Abaca Industry Profile
Abaca, also known as Manila Hemp with the scientific name Musa Textilis, is a natural leaf fiber species of banana grown as a commercial crop native in the country. Its leaf stems are harvested for its strongest natural fiber that possesses valuable properties such as buoyancy, high porosity, high tensile and folding strength, and is resistant to saltwater damage. The Philippines, as the world’s top exporter of abaca, supplies 85 percent of the global abaca fiber production and earns US$80 million per year. Based on the data from the Philippine Statistics Authority (PSA), as of 2019, Bicol Region remained the top abaca producer with 28.94 thousand metric tons or 40.1 percent contribution to the total abaca production, followed by Eastern Visayas and Davao Region with 17.5 percent and 12.5 percent shares, respectively. Bicol Region also had the largest area planted for abaca, with 43.16 thousand hectares in 2019. With its durability, flexibility, and resistance to saltwater damage, it is commonly used in fishing lines and nets, ropes, and twines. Other applications of abaca involve the use of it as a material in manufacturing bags, carpets, diapers, pill coatings, and surgical masks.
Problems in the Industry
One of the most significant problems that abaca faces is natural calamities. These calamities, such as typhoons, cause an increase in the production cost, increasing the final products’ price. The rise and spread of pests and disease infestations like bakbak is also a common issue in the industry resulting in poor fiber quality.
Other constraints include the following:
- Insufficient supply of suitable abaca planting materials;
- Lack of supply caused by the diseases of the crops;
- Short supply of replanting practices;
- Low frequency of harvest; general lack of facilities for transport and drying;
- Lack of support in the product marketing and promotional materials; and
- Lack of financial capability of abaca.
ISP for Abaca
The ISP for abaca aims to improve and aid in sustaining the country’s stand as the major producer and source of abaca through making available quality fiber and planting materials, value-adding products, and eventually increasing farm productivity, thereby increasing the farmers’ income as well.
Strategic R&D is DOST-PCAARRD’s banner program comprising all R&D activities that are intended to
generate outputs geared towards maximum economic and social benefits
Abaca Functional Genomics
As the world’s top exporter of abaca, the Philippine Abaca Industry earns US$80 million annually. Most of the global abaca...Read More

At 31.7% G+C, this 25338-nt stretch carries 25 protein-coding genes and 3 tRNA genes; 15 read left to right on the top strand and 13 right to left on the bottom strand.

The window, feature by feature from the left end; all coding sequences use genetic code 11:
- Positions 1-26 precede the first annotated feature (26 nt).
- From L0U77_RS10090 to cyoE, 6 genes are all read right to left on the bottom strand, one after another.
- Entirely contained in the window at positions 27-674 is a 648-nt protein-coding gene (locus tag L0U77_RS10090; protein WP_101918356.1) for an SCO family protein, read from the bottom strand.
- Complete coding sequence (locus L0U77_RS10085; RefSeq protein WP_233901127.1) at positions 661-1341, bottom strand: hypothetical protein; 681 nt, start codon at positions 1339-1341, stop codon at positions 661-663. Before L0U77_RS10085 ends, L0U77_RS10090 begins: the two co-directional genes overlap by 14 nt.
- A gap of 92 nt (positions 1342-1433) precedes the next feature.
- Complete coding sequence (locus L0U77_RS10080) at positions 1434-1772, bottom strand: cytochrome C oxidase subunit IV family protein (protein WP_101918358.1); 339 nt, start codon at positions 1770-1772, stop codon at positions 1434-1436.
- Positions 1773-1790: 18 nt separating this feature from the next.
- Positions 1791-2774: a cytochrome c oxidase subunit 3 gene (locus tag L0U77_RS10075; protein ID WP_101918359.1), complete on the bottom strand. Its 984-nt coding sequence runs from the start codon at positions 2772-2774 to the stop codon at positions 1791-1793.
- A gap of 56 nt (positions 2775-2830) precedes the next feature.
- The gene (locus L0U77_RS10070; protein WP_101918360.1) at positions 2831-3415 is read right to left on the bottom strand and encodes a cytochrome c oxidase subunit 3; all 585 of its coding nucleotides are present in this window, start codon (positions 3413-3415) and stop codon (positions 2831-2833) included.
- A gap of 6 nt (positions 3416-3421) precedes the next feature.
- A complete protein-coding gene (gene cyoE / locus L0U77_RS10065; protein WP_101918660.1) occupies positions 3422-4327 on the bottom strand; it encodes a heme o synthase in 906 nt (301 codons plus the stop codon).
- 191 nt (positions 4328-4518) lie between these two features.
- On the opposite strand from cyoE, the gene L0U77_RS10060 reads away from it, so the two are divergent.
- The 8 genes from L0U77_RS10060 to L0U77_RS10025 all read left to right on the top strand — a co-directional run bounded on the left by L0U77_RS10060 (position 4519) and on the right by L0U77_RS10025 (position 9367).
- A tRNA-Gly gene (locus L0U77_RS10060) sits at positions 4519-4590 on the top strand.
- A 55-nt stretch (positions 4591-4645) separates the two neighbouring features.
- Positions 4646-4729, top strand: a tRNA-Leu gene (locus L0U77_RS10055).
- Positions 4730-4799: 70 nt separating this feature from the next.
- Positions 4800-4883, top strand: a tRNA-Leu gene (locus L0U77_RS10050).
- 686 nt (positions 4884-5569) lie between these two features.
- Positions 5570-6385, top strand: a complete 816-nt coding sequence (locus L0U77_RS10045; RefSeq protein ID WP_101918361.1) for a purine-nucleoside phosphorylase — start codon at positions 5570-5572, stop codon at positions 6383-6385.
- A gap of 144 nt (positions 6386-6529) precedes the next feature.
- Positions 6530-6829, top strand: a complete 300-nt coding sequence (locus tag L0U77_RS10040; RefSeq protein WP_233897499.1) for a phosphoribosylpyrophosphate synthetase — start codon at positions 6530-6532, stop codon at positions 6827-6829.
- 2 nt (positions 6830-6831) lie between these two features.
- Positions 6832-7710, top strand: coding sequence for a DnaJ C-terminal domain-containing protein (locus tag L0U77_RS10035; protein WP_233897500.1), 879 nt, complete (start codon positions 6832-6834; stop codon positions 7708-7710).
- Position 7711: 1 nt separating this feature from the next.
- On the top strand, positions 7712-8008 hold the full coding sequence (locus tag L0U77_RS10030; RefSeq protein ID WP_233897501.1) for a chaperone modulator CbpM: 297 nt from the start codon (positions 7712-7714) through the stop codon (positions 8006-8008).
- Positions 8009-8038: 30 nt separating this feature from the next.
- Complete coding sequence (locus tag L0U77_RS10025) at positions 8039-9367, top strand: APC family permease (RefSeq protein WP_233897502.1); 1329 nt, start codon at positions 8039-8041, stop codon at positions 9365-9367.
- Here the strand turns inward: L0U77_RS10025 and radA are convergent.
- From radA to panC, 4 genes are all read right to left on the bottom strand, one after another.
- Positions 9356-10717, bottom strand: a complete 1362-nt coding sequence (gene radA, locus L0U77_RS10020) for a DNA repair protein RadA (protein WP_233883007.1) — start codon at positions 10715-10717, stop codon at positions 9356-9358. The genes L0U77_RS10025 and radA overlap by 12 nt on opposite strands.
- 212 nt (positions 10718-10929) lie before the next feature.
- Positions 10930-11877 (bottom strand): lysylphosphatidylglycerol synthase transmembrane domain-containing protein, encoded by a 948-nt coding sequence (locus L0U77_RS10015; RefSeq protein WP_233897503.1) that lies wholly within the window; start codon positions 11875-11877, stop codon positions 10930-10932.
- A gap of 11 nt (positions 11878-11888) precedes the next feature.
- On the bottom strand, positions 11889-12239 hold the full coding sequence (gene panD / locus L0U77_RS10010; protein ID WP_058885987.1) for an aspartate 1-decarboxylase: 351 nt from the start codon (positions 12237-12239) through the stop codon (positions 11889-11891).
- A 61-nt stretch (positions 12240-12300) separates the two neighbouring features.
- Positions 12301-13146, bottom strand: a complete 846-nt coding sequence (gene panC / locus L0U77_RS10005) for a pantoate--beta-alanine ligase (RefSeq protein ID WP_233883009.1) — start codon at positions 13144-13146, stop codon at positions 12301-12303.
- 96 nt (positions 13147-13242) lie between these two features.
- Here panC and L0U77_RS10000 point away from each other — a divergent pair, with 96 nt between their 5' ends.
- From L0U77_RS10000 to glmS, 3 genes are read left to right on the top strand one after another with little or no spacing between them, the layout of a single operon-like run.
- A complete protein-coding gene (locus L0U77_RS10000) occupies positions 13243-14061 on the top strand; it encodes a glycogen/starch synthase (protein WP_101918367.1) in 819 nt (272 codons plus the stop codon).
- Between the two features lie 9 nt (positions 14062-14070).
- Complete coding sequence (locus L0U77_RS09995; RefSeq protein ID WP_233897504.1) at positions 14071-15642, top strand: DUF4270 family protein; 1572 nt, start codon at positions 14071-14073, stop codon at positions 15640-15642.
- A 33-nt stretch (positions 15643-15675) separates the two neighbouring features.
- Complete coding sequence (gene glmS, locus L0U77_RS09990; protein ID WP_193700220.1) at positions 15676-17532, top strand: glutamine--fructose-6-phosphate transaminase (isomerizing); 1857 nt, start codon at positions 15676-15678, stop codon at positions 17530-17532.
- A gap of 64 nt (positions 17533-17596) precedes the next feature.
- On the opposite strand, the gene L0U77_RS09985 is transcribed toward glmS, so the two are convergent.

Advanced Evaluation of Abaca Hybrids
To meet the potential demand for abaca fibers for the pulp and paper industry, PCAARRD funded a project titled “Advanced...Read More
High-yielding and Bunchy Top-resistant abaca hybrids
The project titled “Revitalizing the Abaca Industry through S&T Interventions for Higher Crop Productivity Using High-Yielding and Bunchy Top- Resistant...Read More
Mapping the Distribution of Abaca Bunchy Top and Analyzing Epidemic Risks
The project titled “Mapping the Distribution of Abaca Bunchy Top in Different Cropping Systems and Analyzing Epidemic Risks in the...Read More
Products, equipment, and protocols or process innovations developed to improve productivity, efficiency,
quality, and profitability in the agriculture and aquatic industries, and to achieve sustainable
utilization and management of natural resources
Abaca stripping machines
With the abaca stripping machine, four persons can harvest one hectare of abaca plantation in 7-8 days. It weighs only 93 kg and can be dismantled and carried in areas...Read More
Technology Transfer Initiatives
Technology transfer initiatives ensure that the outputs of R&D and innovations are transformed
into viable and applicable technologies that help intended users
S&T-Based Farm for Field Validation of Abaca Hybrids for Rehabilitation and Nursery Management in Sogod, Southern Leyte
The project aimed to elevate the socio-economic status of abaca farmers in the CEST communities in Sogod, Southern Leyte by making available to the farmers new technologies on the rehabilitation...Read More
Capacity building efforts of DOST-PCAARRD seek to develop and enhance the R&D capabilities of researchers
and academic or research institutions through graduate assistantships & non-degree trainings
and development and/or upgrading of research facilities
Policy Research & Advocacy
Analysis of policy concerns and advocacy of science-informed policies ensures that the AANR policy environment is conducive for S&T development and investments
Competitiveness of Philippine Abaca Industry under the ASEAN Economic Community
Abaca production in the Philippines was competitive under export trade and import substitution scenarios. Exporting abaca is an excellent opportunity for the country to earn foreign exchange since the Philippines can compete globally. To sustain the country’s competitiveness in abaca, yield (22.56 mt/ha) must not decline by 82 percent, or domestic cost must not increase by 104 percent.
Lapiña, G. F. and Andal, E. T. (2017). ASEAN Economic Community: Opportunities and Challenges for the Crops Sector. Los Baños, Laguna, Philippines: Philippine Council for Agriculture, Aquatic and Natural Resources